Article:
By Nic Maclellan in Funafuti, Tuvalu
In a marathon leaders’ retreat that continued well into the night, with often heated debate, the Pacific Islands Forum has issued a joint communique and a new declaration on climate change.
Throughout this week in Tuvalu, the Australian delegation has defended a series of negotiating red lines against strong pressure from island leaders, seeling more urgent responses to the climate crisis from the largest Forum member.
During the final development of the Forum’s annual agenda, Prime Minister Scott Morrison, Minister for International Development and the Pacific Alex Hawke and Australian officials insisted on the removal of references to coal, establishing a target below 1.5 degrees Celsius for global warming, and being required to announce next year a strategy for zero emissions by 2050.
Islands Business asked Prime Minister Morrison if the pleas of island leaders had persuaded him to change his government’s policy, refusing to make further financial contributions to the Green Climate Fund. He replied: “No, it hasn’t, because I just want to invest directly in helping the Pacific family here. I don’t need to send a cheque via Geneva or New York or wherever it has to go.” The GCF Secretariat is actually in Incheon, South Korea, which he should know, given Australia was previously co-chair of the global climate fund.
Tense arguments in the retreat
In the end, however, all Forum members agreed to the “Kainaki II Declaration for Urgent Climate Change Action Now - Securing the Future of our Blue Pacific.”
Forum host Enele Sopoaga, Prime Minister of Tuvalu, Vanuatu Foreign Minister Ralph Regenvanu and Prime Minister Morrison presented a united front at the post-conference press conference (delayed until Friday morning after leaders debated long into the night). But this diplomatic façade could not belie the damage done to Australia’s reputation and Morrison’s relationship with some leaders.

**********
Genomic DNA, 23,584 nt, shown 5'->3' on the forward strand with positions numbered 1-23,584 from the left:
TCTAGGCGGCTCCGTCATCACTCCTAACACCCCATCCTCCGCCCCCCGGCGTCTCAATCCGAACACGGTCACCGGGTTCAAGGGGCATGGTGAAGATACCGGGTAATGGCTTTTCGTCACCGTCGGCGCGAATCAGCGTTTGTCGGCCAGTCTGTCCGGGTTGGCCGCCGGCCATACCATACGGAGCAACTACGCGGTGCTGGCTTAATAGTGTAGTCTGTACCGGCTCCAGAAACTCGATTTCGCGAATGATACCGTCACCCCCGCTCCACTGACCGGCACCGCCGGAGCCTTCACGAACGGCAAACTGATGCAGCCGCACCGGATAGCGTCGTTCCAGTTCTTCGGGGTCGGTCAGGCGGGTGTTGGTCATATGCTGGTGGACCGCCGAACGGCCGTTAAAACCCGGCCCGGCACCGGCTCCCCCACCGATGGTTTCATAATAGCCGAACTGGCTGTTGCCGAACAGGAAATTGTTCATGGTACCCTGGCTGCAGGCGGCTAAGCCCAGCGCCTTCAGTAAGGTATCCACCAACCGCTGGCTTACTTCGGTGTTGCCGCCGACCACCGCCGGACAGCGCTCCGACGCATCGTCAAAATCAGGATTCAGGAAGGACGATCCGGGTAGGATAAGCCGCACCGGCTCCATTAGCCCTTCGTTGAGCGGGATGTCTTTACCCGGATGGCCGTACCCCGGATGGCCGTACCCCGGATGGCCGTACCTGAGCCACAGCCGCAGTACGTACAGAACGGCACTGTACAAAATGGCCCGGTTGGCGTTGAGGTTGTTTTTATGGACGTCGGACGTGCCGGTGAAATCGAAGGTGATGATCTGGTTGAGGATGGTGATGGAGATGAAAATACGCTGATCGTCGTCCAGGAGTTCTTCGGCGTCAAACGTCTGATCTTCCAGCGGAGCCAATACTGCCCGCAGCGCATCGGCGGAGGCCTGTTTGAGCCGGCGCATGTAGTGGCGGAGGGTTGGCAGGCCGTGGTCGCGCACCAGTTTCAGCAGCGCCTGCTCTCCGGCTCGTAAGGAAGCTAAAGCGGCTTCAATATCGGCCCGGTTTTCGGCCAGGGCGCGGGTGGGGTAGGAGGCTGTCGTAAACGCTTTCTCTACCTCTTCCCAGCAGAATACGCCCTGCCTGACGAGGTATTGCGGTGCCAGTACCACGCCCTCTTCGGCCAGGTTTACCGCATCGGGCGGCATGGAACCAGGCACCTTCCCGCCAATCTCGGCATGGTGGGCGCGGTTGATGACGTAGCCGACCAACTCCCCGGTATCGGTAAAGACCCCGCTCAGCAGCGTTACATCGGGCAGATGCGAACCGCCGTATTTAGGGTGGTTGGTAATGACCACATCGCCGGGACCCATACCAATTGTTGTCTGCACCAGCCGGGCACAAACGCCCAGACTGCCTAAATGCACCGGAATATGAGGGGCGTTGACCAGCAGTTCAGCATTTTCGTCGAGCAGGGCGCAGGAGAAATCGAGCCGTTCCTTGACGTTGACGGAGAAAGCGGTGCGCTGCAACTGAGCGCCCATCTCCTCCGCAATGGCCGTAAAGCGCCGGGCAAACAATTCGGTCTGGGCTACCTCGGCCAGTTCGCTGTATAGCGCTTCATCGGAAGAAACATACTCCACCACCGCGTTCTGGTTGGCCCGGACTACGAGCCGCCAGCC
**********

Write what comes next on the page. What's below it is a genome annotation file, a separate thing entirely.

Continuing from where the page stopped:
Sopoaga acknowledged that there were heated moments during the leaders retreat: "We expressed very strongly during our exchange, between me and Scott. I said: ‘You are concerned about saving your economies, your situation in Australia, I’m concerned about saving my people in Tuvalu and likewise other leaders of small island countries.’”
“That was the tone of the discussion. Please don’t expect that he comes and we bow down or that.
“We were exchanging flaring language, not swearing, but of course you know, expressing the concerns of leaders and I was very happy with the exchange of ideas, it was frank. Prime Minister Morrison, of course, stated his position and I stated my position and other leaders: we need to save these people.”
There were two occasions where the meeting almost broke down without agreement, but after a 12-hour marathon, a final compromise on wording was achieved. Fiji Prime Minister Voreqe Bainimarama has used his Twitter account to express concern about the final compromises by some fellow Forum Island Countries, tweeting: “Watered-down climate language has real consequences – like water-logged homes, schools, communities, and ancestral burial grounds.”